Key Research Interests and Expertise

Participation and decision making of patients in experimental medicine

I am currently researching the impact of gene therapy amongst cancer patients and their attitudes concerning consent to medical experiments. The notion of informed consent will have to be rewritten with the advent of new experimental medicine. This research is designed to illustrate patient’s attitudes towards scientific research in medicine, especially concerning medical scientific trials. The main research question is what leads patients to participate in clinical trials if they know that the outcome of the trial might not beneficial. Questions of altruism are being raised in this context. This research should help medical practitioners, scientists, and patient advocacy groups to come to a better understanding on decision-making progress.

Accountability, responsibility, and uncertainty in biotechnologies:

My doctoral dissertation interrogated the change of knowledge distribution in the medical sciences in a contemporary Western setting. By choosing a case study of an autoimmune disorder (SLE), I traced the genealogy of this autoimmune disorder that have shifted in accordance with developments within bioscientific research of the 20th century. These conceptualisations were not only redefined by developments in bioscientific research, but also through the influence of the public sector (e.g. the Internet and self-help groups). The dissertation deals with the consequences of these developments and shows the impact of public opinion on the ‘hard’ sciences’ as well as on patient’s awareness of science and medicine.

Ethics committees, ‘expert’ knowledge and property rights of patients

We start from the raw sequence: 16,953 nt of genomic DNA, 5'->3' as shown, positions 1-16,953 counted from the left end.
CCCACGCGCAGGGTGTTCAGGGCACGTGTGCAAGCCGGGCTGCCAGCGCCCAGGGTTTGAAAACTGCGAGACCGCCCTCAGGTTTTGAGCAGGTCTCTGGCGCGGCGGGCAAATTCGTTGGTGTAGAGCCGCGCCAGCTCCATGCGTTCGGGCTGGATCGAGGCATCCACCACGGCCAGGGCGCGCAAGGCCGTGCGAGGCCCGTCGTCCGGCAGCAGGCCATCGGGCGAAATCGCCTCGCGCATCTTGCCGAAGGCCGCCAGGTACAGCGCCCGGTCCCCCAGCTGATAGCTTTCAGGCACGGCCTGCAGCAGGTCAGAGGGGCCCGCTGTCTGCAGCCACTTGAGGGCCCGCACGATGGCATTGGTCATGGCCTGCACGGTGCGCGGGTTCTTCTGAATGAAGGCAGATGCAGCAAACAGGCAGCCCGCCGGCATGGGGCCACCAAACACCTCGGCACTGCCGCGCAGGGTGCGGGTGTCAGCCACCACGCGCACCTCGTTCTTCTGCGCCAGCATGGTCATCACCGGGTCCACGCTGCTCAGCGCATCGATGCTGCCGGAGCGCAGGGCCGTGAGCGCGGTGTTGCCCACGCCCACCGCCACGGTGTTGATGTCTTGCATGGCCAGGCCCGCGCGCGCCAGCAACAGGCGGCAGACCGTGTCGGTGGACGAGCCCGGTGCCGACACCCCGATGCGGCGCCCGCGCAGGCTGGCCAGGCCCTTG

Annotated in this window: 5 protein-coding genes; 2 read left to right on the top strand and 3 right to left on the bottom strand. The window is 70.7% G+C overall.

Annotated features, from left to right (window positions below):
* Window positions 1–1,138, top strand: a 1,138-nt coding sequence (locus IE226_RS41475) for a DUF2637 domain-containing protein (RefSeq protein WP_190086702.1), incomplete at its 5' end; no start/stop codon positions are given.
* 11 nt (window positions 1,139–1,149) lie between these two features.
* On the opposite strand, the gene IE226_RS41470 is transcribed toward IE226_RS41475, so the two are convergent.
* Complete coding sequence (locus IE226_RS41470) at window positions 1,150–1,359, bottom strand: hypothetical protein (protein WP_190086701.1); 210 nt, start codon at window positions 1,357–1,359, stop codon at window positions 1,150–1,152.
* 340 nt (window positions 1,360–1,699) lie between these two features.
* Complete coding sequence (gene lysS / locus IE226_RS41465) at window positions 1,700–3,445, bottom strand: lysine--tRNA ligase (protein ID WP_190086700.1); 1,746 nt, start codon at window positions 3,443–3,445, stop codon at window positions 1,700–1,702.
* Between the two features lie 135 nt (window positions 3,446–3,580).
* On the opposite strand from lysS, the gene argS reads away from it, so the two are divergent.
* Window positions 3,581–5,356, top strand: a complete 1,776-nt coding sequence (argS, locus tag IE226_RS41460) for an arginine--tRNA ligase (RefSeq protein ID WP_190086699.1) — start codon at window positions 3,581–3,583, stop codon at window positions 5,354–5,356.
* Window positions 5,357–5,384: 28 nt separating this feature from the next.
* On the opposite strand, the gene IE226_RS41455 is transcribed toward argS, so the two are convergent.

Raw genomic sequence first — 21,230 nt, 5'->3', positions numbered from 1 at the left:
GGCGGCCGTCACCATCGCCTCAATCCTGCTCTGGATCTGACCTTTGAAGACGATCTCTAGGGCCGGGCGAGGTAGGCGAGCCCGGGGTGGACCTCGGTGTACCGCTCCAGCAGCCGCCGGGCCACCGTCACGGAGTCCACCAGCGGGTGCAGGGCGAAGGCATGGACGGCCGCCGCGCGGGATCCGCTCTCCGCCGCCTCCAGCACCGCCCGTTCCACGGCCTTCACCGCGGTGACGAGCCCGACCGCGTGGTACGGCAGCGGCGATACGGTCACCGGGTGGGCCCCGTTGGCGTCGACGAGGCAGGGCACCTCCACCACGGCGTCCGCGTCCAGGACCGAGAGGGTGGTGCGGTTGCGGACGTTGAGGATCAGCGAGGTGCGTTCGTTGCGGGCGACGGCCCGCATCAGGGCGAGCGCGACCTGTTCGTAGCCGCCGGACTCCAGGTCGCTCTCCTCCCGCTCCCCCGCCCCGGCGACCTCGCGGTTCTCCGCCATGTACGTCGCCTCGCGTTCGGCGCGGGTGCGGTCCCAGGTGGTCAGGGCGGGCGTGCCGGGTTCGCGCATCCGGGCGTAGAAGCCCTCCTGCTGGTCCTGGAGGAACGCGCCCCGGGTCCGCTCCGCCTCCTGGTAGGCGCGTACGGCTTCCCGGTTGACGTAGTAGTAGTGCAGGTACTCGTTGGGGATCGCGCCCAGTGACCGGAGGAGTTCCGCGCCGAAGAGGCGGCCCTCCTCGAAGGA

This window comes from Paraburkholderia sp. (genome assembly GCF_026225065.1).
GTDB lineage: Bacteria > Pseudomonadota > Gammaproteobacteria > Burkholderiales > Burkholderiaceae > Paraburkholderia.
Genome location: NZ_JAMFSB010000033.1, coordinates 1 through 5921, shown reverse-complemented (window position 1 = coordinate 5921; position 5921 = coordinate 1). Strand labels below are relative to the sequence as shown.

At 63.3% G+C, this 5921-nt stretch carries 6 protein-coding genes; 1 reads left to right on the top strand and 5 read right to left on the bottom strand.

My interest is how ethics committees are actually anticipating any kind of risk and thus create a completely new situation of 'forced transparency'. I am not only interested in what lies behind this current trend to make research and clinical trials public, but I also investigate the geneticist’s demand that patients have to become experts of their affliction and their treatment options. The collaboration between geneticists and patients should lead to an acknowledgement of intellectual property rights of the patient. At the moment, the integrity of the patient’s personhood is only guaranteed when it comes to property rights of tissue. The collaboration of patients in their treatment (as exemplified in gene therapy) should thus lead to a new understanding of scientific authorship and intellectual property rights.

The politics of art and science collaborations

The Wellcome Trust Sci/Art programme has given me a research and development grant (‘Topographies of the Possible’) which I am currently holding together with the research group Xperiment!, based in Vienna. This grant enables us to develop strategies to engage with and depict human suffering through artistic lenses. Parts of this grant has been used to develop the installation ‘What is a Body, what is a Person’ that deals with everyday lives of people in vegetative states. The installation has been shown in the exhibition ‘Making Science Public’ at the ZKM in Karlsruhe, which was curated by Bruno Latour and Peter Weibel. We are currently working on how to interpret the notion of ‘informed consent’ from an artistic point of view.

Research Group Membership

Primary Care Group in the School of Medicine, Health Policy and Practice

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